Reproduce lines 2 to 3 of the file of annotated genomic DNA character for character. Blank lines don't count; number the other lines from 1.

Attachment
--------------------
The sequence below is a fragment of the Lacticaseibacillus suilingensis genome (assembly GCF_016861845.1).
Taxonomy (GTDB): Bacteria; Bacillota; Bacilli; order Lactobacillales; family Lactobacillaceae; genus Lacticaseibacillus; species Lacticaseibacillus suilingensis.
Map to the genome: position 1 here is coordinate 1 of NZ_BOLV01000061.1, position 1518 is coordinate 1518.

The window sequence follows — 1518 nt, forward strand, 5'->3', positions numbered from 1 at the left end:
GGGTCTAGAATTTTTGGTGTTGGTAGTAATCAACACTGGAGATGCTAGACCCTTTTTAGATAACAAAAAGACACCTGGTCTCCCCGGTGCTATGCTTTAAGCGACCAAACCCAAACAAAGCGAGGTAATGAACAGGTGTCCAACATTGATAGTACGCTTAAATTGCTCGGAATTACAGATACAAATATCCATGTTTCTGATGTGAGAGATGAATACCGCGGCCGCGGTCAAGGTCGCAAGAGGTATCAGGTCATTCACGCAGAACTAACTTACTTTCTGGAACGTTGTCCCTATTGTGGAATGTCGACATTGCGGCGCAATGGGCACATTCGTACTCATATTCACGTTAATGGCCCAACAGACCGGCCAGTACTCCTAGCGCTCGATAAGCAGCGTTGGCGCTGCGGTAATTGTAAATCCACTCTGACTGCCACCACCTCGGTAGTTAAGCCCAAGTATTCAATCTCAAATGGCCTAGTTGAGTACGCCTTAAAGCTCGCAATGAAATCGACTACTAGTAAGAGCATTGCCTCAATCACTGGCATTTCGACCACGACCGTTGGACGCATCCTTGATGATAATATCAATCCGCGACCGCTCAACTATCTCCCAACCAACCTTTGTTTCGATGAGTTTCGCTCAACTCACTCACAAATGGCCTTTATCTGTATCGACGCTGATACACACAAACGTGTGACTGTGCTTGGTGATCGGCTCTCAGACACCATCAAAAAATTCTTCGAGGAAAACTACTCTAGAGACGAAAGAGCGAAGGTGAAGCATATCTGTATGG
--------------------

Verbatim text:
Taxonomy (GTDB): Bacteria; Bacillota; Bacilli; order Lactobacillales; family Lactobacillaceae; genus Lacticaseibacillus; species Lacticaseibacillus suilingensis.
Map to the genome: position 1 here is coordinate 1 of NZ_BOLV01000061.1, position 1518 is coordinate 1518.